As competition for space innovation heats up between billionaires Jeff Bezos (Amazon) and Elon Musk (SpaceX), with both working on plans designed to take tourists into space and to the moon, as well as the box office success that “Hidden Figures” (a film that tells the incredible untold story of the brilliant black women working at NASA, who served as the brains behind the launch of astronaut John Glenn into orbit), I thought it was the right time to revisit the past (back to the future?) and talk about the first black astronaut in the movies.
Actually there were two, and it happened in the same year; and not surprisingly, neither was an American film. However, if anyone knows who the first black actor/actress to appear in an American film as an astronaut was, chime in; maybe it was Nichelle Nichols in the original “Star Trek” series? (premiered in 1966)? There was also Jeff Burton in the original “Planet of the Apes” (in 1968)? Were there any earlier?
But the guy on the left in the above picture is Archie Savage; anybody who knows the history of black dance in America should be familiar with him as one of its true pioneers. The Virginia-born Savage, who died in 2003, was one of the real innovators of modern black dance, and for many years performed with the Katherine Dunham Dance Company as her partner.
He went on to appear uncredited in several American films as a dancer, with his biggest role in the 1954 Gary Cooper/Burt Lancaster western, directed by Robert Aldrich, titled “Vera Cruz.” But like so many other black Americans artists who felt they were under-appreciated at the time, he eventually left the States for Europe, to find better opportunities; kind of ironic when you think about recent debates over black European actors (specifically British) coming the USA to do the same thing – find better opportunities.
Savage settled in Italy and continued making films, though he found himself still having to play roles that were no better than those he had played in the U.S. However, in 1960, he had a supporting role as an astronaut in the cheapo Italian sci-fi movie “Space Men” (“Assignment: Outer Space”) directed by Antonio Margheriti.
Now, that would have made him the first black actor ever to play an astronaut in a film if it wasn’t for the fact that, in the very same year, 1960, the Nigerian/Kenyan actor Julius Ongewe, of whom very little else is known, appeared as an astronaut as well, in the then Communist East German film “First Spaceship on Venus.”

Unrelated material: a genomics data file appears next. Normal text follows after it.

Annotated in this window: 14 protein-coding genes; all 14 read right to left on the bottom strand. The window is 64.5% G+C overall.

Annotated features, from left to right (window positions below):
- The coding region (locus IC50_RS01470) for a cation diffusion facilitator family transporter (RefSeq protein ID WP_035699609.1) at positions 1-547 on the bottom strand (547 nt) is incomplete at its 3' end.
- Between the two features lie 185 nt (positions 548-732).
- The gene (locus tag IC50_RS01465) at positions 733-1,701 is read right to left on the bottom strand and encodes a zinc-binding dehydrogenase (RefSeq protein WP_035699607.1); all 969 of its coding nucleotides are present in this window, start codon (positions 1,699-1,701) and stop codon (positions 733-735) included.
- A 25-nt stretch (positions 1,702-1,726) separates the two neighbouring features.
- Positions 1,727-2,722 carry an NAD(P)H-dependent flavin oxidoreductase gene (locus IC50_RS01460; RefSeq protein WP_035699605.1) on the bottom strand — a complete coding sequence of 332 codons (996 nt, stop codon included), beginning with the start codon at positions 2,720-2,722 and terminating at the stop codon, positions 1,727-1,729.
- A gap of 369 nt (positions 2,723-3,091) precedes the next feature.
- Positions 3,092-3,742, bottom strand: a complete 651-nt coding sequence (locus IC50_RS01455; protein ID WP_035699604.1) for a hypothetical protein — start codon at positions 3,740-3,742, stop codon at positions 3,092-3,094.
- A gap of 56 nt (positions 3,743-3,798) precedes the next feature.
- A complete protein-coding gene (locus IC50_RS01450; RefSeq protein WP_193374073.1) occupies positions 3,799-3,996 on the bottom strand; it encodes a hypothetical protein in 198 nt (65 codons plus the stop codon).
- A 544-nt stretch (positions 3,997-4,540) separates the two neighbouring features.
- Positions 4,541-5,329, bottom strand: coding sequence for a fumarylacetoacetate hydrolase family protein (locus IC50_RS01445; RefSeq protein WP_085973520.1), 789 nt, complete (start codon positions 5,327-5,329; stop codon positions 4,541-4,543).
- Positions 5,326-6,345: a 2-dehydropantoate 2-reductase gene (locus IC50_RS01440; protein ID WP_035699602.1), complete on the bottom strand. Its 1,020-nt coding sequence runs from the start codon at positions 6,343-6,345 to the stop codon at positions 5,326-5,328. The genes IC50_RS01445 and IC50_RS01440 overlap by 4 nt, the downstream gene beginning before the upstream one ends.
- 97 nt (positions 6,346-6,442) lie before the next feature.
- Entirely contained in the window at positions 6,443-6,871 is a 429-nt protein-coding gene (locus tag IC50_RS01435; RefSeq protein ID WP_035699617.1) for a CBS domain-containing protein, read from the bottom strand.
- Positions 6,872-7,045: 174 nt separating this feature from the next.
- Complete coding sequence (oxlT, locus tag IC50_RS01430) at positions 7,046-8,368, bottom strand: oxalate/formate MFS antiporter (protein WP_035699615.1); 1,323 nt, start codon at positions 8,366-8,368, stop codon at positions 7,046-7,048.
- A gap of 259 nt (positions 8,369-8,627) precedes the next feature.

According to one source, Ongewe wasn’t a professional actor, but rather a medical student in Leipzig, who was asked to take part in the movie. Reportedly, when asked if he would like to continue acting after that film was made, Ongewe said that he would serve his country (Kenya) better as a physician, not an actor.
Both “Assignment Outer Space” and “First Spaceship to Venus” are pretty chintzy movies with comical special effects. However this was in 1960, and they’re pretty much on par with foreign made, cheapo sci-fi films from that period.
In the case of “First Spaceship to Venus,” the original, restored, widescreen uncut German-language version of the film (under its original title, “The Silent Star”), was released on DVD a few years ago by First Run Features home video. There are DVDs of the edited, English dubbed version to be found; it was even featured on “Mystery Science Theater 3000.” But no matter which version you see, just take a guess what happens to the brother before the movie is over…
Lucky for you, both full films are available online (someone uploaded them to YouTube, dubbed in English), so check both films out below if you’re interested.
The storyline for “Assignment Outer Space” chronicles a mission in the 22nd century aboard a space station. The mission involves a risky effort by its crew to redirect a malfunctioning spaceship that threatens to destroy the Earth. Archie Savage plays space station pilot Al.
In the case of “First Spaceship to Venus,” when an alien artifact discovered on Earth is found to have come from Venus, an international team of astronauts embarks to investigate its origins. In the film, Julius Ongewe plays a technician named Talua. It was his only acting credit.
First, watch “Assignment Outer Space” in full:
And here’s “First Spaceship to Venus” in full: